Grading the Canes: Defense

The Miami defense is coming off a poor performance against Florida State last Saturday. Lets take a closer look at how each unit performed.

Defensive Line: D-
The Hurricanes had the seventh best run defense in college football going into this game and they played nothing like it against Florida State. The Noles finished with 281 yards and four touchdowns on the ground, gashing the Canes anyway it could. Joe Joseph, Dwayne Hendricks, and Steven Wesley all made plays behind the line of scrimmage but it's hard to say that any of the down lineman played well against the run. They were a little better against the pass. FSU's Christian Ponder threw the ball 31 times, many which were quick passes into the flats that didn't give Miami's lineman a chance to generate a pass rush. The defensive line still came up with more than a dozen pressures and they knocked him down on several throws. Wesley and Ojomo (four pressures each) applied the most pressure, followed by Bailey (three). Hendricks and Antonio Dixon also had one each, while Joseph had the team's only sack. From an overall standpoint, they failed to stop the run -- especially when it mattered most -- and while they put a lot of pressure on Ponder, they only got to him one time in 31 pass attempts.

Linebackers: B-
The Hurricanes were a banged up unit coming into this game, as four of the 10 scholarship linebackers didn't even dress because of injuries. Sean Spence, getting the start in place of injured Colin McCarthy, turned in an excellent performance. He led Miami's defense with 10 tackles and he also made a play behind the line of scrimmage, didn't give up anything in the passing game, didn't have any missed tackles, and he even scored a touchdown after his fourth quarter interception. Darryl Sharpton finished the game with eight tackles (none missed), put a little heat on the quarterback, and helped limit FSU's tight ends to one catch for 10 yards. Glenn Cook wasn't nearly as effective in the middle. He was credited with just three tackles, missed a tackle on Antone Smith's second touchdown run, and was part of the reason why FSU had so much success running up the middle. Spencer Adkins had three tackles but wasn't able to apply pressure like he has in the past. He did a decent job of covering FSU's slot receivers as well, at times. The linebackers combined for 24 tackles, including five behind the line of scrimmage. The biggest one, perhaps, was Cook's stop behind the line on FSU's third-and-one late in the game when the Canes needed to get the ball back for its offense. When you factor in they missed just one tackle as a group, scored a touchdown, and held FSU's backs and tight ends to just one catch for 10 yards, you have to feel pretty good about their performance. Still, they could have been better in defending the run.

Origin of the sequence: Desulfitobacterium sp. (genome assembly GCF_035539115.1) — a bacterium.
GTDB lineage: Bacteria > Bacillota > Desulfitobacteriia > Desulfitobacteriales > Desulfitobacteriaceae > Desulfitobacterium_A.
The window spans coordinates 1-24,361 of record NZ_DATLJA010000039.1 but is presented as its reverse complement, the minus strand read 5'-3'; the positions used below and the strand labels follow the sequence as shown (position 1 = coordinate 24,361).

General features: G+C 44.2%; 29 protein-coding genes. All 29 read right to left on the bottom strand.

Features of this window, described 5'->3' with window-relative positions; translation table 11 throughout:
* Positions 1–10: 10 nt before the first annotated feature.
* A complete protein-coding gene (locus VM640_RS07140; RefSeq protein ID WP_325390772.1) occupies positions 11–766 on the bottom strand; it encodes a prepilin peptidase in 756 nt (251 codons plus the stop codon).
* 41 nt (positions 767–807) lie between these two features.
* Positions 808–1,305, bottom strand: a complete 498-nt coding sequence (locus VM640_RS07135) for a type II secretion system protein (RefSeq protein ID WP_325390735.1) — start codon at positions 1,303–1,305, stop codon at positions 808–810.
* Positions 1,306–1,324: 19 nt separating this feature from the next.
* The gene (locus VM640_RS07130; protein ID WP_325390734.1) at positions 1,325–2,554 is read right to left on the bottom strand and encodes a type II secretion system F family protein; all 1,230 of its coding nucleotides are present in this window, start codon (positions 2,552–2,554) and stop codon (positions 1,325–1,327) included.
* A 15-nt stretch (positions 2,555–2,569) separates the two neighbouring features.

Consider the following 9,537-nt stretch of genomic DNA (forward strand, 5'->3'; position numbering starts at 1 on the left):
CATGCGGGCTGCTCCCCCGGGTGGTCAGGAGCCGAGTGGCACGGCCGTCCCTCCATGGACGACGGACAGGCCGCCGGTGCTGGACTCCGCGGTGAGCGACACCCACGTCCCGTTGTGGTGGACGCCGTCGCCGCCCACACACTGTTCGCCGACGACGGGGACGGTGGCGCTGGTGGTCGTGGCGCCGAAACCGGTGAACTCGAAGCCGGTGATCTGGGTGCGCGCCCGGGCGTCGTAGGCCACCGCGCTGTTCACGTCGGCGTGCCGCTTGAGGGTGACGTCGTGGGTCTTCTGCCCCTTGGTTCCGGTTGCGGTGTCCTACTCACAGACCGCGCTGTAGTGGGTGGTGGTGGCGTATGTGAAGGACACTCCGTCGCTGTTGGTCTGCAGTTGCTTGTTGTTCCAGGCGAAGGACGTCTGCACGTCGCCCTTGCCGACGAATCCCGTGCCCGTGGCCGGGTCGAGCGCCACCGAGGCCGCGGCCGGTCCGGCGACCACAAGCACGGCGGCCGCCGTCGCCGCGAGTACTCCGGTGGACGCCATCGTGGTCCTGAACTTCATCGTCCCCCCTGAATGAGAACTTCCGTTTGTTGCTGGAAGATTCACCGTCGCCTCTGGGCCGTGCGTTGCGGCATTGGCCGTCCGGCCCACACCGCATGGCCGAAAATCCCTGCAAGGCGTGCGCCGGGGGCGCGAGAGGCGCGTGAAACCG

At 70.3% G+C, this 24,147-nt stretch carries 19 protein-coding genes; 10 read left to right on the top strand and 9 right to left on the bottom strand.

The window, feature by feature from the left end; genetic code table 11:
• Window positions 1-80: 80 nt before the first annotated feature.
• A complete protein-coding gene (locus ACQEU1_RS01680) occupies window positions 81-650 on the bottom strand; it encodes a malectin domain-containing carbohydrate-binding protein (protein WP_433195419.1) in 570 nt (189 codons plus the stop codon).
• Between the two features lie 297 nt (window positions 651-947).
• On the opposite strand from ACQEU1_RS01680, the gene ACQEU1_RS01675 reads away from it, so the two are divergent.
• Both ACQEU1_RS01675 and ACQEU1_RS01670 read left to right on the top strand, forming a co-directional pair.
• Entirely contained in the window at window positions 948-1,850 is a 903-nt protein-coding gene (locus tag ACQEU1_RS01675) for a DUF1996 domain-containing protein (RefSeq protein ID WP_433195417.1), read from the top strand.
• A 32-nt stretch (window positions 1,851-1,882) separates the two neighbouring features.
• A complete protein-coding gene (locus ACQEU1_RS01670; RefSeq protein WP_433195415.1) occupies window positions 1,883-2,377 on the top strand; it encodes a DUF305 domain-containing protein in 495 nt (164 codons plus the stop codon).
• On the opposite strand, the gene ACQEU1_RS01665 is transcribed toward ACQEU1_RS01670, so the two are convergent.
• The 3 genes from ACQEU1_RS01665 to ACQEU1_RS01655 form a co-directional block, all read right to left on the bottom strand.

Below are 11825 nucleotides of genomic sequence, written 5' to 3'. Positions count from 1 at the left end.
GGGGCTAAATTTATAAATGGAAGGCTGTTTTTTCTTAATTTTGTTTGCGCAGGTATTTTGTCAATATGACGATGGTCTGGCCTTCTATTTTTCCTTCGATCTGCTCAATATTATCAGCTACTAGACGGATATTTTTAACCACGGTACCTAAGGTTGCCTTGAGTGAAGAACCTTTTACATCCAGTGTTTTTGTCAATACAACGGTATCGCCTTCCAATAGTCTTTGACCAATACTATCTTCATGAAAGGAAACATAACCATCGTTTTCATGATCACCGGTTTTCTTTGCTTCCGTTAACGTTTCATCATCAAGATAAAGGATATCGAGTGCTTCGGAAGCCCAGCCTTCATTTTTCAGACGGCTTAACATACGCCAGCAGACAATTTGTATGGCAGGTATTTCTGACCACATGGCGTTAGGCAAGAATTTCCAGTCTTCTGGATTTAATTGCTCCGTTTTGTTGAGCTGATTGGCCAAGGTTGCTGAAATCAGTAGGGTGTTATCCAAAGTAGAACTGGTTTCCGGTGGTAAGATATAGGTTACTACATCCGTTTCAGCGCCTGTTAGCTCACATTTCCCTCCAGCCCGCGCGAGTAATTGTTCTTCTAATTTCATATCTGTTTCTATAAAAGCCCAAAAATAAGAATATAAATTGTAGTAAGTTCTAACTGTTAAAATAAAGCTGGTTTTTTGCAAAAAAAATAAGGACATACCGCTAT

Defensive Backs: D
Florida State's passing game had just 159 yards in this game and about 20 of those can be contributed to the play of the linebackers. So considering the Noles threw the ball 31 times, the secondary did a pretty solid job in holding them to about 140 yards, or holding them to 4.5 yards per attempt. Bruce Johnson played pretty well in this game, even though he had a 15-yard penalty in the second half. He had an interception, caused the Spence INT for a score when he hit Ponder in the endzone, and the Noles completed just two passes on him for 27 yards. Unfortunately, one of those went for a touchdown to Greg Carr. Chavez Grant gave up a couple completions for about 23 yards as well. The three safeties (Lovon Ponder, Anthony Reddick, and JoJo Nicolas) combined for 16 tackles and didn't really give up any big plays in the passing game but they were responsible for some very key missed tackles. Ponder had a couple misses, while Reddick and Nicolas both missed tackles on the game's most important play (Smith's 22-yard touchdown on third-and-goal). Brandon Harris had a very tough night as well. The Noles picked on him more than anyone else and it paid off. FSU completed three passes on him for about 47 yards but he was responsible for three defensive penalties that gave FSU three first downs. He also missed a couple tackles. While the secondary did a decent job yardage wise, they had way too many (important) missed tackles and penalties in this game to give the team a good chance of winning.


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